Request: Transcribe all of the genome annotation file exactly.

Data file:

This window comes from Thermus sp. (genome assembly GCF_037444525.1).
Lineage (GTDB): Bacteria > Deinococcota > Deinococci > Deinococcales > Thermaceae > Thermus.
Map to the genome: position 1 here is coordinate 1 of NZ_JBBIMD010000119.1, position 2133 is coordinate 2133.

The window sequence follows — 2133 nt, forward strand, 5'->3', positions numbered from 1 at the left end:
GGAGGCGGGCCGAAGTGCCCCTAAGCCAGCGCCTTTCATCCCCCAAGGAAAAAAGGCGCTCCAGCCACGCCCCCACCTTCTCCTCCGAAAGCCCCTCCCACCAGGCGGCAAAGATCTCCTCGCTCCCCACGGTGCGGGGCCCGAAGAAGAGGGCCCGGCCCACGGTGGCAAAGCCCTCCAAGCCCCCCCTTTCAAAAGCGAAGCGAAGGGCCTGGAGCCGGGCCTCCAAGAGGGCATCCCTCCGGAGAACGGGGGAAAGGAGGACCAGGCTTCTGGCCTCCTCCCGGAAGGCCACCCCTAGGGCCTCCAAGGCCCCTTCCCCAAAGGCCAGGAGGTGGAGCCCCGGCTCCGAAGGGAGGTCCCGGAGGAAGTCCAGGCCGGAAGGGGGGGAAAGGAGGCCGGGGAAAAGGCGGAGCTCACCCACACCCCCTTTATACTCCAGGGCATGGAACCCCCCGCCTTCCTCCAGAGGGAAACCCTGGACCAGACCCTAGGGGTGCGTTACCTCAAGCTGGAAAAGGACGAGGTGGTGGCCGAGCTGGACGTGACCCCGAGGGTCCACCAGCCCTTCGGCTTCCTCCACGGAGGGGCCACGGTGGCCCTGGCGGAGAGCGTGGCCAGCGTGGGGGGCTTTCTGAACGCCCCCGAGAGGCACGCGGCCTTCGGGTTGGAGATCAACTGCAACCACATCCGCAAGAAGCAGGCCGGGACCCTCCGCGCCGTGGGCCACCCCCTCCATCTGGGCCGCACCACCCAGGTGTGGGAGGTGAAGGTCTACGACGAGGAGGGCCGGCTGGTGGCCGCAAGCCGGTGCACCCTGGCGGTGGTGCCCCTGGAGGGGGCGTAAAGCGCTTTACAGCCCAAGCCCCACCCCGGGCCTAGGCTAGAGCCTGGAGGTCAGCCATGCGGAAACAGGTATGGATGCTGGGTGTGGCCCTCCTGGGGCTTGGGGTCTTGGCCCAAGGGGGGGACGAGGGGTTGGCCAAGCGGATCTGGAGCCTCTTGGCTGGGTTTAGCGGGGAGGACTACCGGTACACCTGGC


This window comes from Thermus sp. (genome assembly GCF_037444525.1).
Lineage (GTDB): Bacteria > Deinococcota > Deinococci > Deinococcales > Thermaceae > Thermus.
Map to the genome: position 1 here is coordinate 1 of NZ_JBBIMD010000119.1, position 2133 is coordinate 2133.

The window sequence follows — 2133 nt, forward strand, 5'->3', positions numbered from 1 at the left end:
GGAGGCGGGCCGAAGTGCCCCTAAGCCAGCGCCTTTCATCCCCCAAGGAAAAAAGGCGCTCCAGCCACGCCCCCACCTTCTCCTCCGAAAGCCCCTCCCACCAGGCGGCAAAGATCTCCTCGCTCCCCACGGTGCGGGGCCCGAAGAAGAGGGCCCGGCCCACGGTGGCAAAGCCCTCCAAGCCCCCCCTTTCAAAAGCGAAGCGAAGGGCCTGGAGCCGGGCCTCCAAGAGGGCATCCCTCCGGAGAACGGGGGAAAGGAGGACCAGGCTTCTGGCCTCCTCCCGGAAGGCCACCCCTAGGGCCTCCAAGGCCCCTTCCCCAAAGGCCAGGAGGTGGAGCCCCGGCTCCGAAGGGAGGTCCCGGAGGAAGTCCAGGCCGGAAGGGGGGGAAAGGAGGCCGGGGAAAAGGCGGAGCTCACCCACACCCCCTTTATACTCCAGGGCATGGAACCCCCCGCCTTCCTCCAGAGGGAAACCCTGGACCAGACCCTAGGGGTGCGTTACCTCAAGCTGGAAAAGGACGAGGTGGTGGCCGAGCTGGACGTGACCCCGAGGGTCCACCAGCCCTTCGGCTTCCTCCACGGAGGGGCCACGGTGGCCCTGGCGGAGAGCGTGGCCAGCGTGGGGGGCTTTCTGAACGCCCCCGAGAGGCACGCGGCCTTCGGGTTGGAGATCAACTGCAACCACATCCGCAAGAAGCAGGCCGGGACCCTCCGCGCCGTGGGCCACCCCCTCCATCTGGGCCGCACCACCCAGGTGTGGGAGGTGAAGGTCTACGACGAGGAGGGCCGGCTGGTGGCCGCAAGCCGGTGCACCCTGGCGGTGGTGCCCCTGGAGGGGGCGTAAAGCGCTTTACAGCCCAAGCCCCACCCCGGGCCTAGGCTAGAGCCTGGAGGTCAGCCATGCGGAAACAGGTATGGATGCTGGGTGTGGCCCTCCTGGGGCTTGGGGTCTTGGCCCAAGGGGGGGACGAGGGGTTGGCCAAGCGGATCTGGAGCCTCTTGGCTGGGTTTAGCGGGGAGGACTACCGGTACACCTGGC